While driving back, I felt the loneliness come back again. I reached my room and settled in the chair. As I sipped my tea, 2 people from the SBI Life team knocked on the door. They requested me if I could accompany them to the Dina Hospital where a colleague of theirs had been admitting after he started to complain of chest pain and vomiting. We left immediately and after a ride of 20 – 25 minutes we reached the Dina Hospital.
The drive from the resort to the hospital was a quiet one. A few questions and simple straight answers amongst the passengers made me realize that all was not well with their colleague. The darkness increased as we drove to the hospital and after my last trip to Barog, I got another chance to drive on the hills in the night.
The staff at Dina hospital was unable to treat the patient due to inexperience. They recommended that he be shifted to the Almora Base Camp Hospital since the facilities would be better. The shifting had to be done by a Scorpio since the ambulance had yet not arrived. Meanwhile I suggested to the leader of the SBI team that he call up Himanshu who would have good networks in Almora and might be handy in this crisis. And handy he was!!! He rushed to the Dina Hospital and then took charge of things. As they moved from Dina Hospital to Almora, I came back to the resort along with the resort guard and a Mr Sharma from the SBI Life team who told me about his stay in Gujarat and the warmth of Gujarati’s. At the resort I was invited to the bonfire and snacks party by the SBI team.
I spent sometime in the room, speaking with a few friends. The weather was pleasant and I sat at the open verandah for an hour or so. It was cool and breezy and in the halogen lights of the resort, I could sense the clouds moving in again. Lost in my thoughts, I kept admiring the beauty of the hills. Sometimes you start enjoying solitude; this was one of those moments.I was shaken out of my solitude by frantic movement, The SBI team was hurrying to get into a nearby hall, and the tour guide was making frantic calls and trying to explain a situation. From the looks things did not look very good. Suddenly the hall door opened and a few people came out looking distraught. A couple of ladies sobbing. Inside the room, men sat with their heads in their hands, staring at things and yet looking empty. Upon enquiring from the tour guide, I got to know that Mr. R P Singh, 42, Husband and father had passed away while being wheeled out of the Almora Base Hospital.
It seems that that Mr Singh’s condition had worsened as he was driven from Dina to Almora. At the base hospital, the doctors realized that he was not fit enough to be treated at the hospital and that he should be shifted to Delhi ASAP.I cant deny that I was shaken up a little. Life has no guarantee.Things had to move on, I ate my dinner while Bishan Da told me about his times at the resort an along with Mr. Parekh, the Gujarati businessman. He told me about Mrs. Parekh and her ability to make people comfortable, of how she was cremated at the hills and then the subsequent taking over and running of business by Himanshu and his father after death of Mr Parekh in 1997 – 98.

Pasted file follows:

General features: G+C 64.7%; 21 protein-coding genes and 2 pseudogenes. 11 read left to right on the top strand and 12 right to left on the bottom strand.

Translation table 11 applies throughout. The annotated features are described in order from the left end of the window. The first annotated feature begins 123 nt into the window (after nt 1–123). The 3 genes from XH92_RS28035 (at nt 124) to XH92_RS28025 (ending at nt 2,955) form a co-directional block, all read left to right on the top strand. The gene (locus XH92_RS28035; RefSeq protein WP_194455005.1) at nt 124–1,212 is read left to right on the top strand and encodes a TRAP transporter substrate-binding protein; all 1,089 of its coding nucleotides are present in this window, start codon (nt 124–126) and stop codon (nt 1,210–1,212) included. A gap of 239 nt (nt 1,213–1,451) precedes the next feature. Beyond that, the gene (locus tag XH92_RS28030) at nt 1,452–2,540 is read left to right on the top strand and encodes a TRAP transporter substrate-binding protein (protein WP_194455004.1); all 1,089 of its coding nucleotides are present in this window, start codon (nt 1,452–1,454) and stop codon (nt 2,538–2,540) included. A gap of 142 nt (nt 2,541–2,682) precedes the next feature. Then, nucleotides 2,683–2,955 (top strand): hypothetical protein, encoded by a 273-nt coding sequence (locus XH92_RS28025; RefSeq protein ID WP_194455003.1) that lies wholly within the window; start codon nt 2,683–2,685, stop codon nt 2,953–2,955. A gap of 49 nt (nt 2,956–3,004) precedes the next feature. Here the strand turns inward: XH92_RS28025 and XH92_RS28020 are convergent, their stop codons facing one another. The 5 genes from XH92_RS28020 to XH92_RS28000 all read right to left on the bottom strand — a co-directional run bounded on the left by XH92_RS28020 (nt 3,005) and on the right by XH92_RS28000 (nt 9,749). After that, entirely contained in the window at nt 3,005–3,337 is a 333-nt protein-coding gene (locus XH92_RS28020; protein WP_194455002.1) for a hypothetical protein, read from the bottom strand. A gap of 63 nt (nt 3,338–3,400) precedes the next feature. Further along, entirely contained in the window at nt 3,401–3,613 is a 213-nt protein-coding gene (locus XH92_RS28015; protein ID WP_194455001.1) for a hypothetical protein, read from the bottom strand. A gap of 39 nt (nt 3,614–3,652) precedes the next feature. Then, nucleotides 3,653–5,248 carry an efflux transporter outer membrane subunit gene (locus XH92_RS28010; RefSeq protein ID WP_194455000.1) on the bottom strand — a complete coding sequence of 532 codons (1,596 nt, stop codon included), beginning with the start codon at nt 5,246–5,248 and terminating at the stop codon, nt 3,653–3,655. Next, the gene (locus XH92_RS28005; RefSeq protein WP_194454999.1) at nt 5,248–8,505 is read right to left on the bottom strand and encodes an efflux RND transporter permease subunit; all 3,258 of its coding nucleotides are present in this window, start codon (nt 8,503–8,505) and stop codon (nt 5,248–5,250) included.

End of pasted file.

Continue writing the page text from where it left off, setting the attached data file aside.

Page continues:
I could sense the feeling of loss in Bishan Da’s eyes. After all we are all humans. Especially the sense of loss becomes extreme when the loss is monetary as well.By the time dinner finished, it was 11 PM and I made up my mind to drive back home the next morning. A couple of more calls to friends and I drifted into dreamland.
Morning tea was yumm and so was the light bread and butter breakfast. Sometimes beauty is in simplicity. Bread & butter is one of those simplicities. I paid my bills, bid goodbye to the staff and set the Scorpio up for the journey back. Another interesting episode was when I was stopped at the Almora Police Check post. For the next 25 kms to Bhawoli, I had company in the form of Constable Dinesh Kumar who was traveling to Nainital from Almora for official purposes.
Dinesh Kumar has been with the Uttarakhand police since the time that the state got incepted from UP. Though he belongs to Badayun in UP, he got his permanent address listed in Pant Nagar and at the time of the Uttaranchal state being carved out from UP, by virtue of the Govt’s policy of assigning policemen the state where they are permanently based, he got transferred to the Hills. Dinesh spoke in detail about his problems – the partisan attitude of his colleagues from the Kumaon region, the problems that the police face in the hills due to terrain and more importantly the unity in the peoples from the hills. He gave me a fresh perspective of life in Hills, how people in remote areas die because of hunger when food supplies are down to nil during the rains, landslides and snow. He also spoke about the systems of policing in the hills. Due to geographical constraints, all places do not have a police station. The village “patwari” carries the authority to file a report and submit it in court of law.
I dropped Dinesh at the Bhawoli Chowk and wished him well. Coming back to Delhi was a breeze.
After the trip my mother remarked that it hardly made any sense to go 400 kms one way and come back in less than 72 hours. I could only smile.
This trip was originally published on Samsara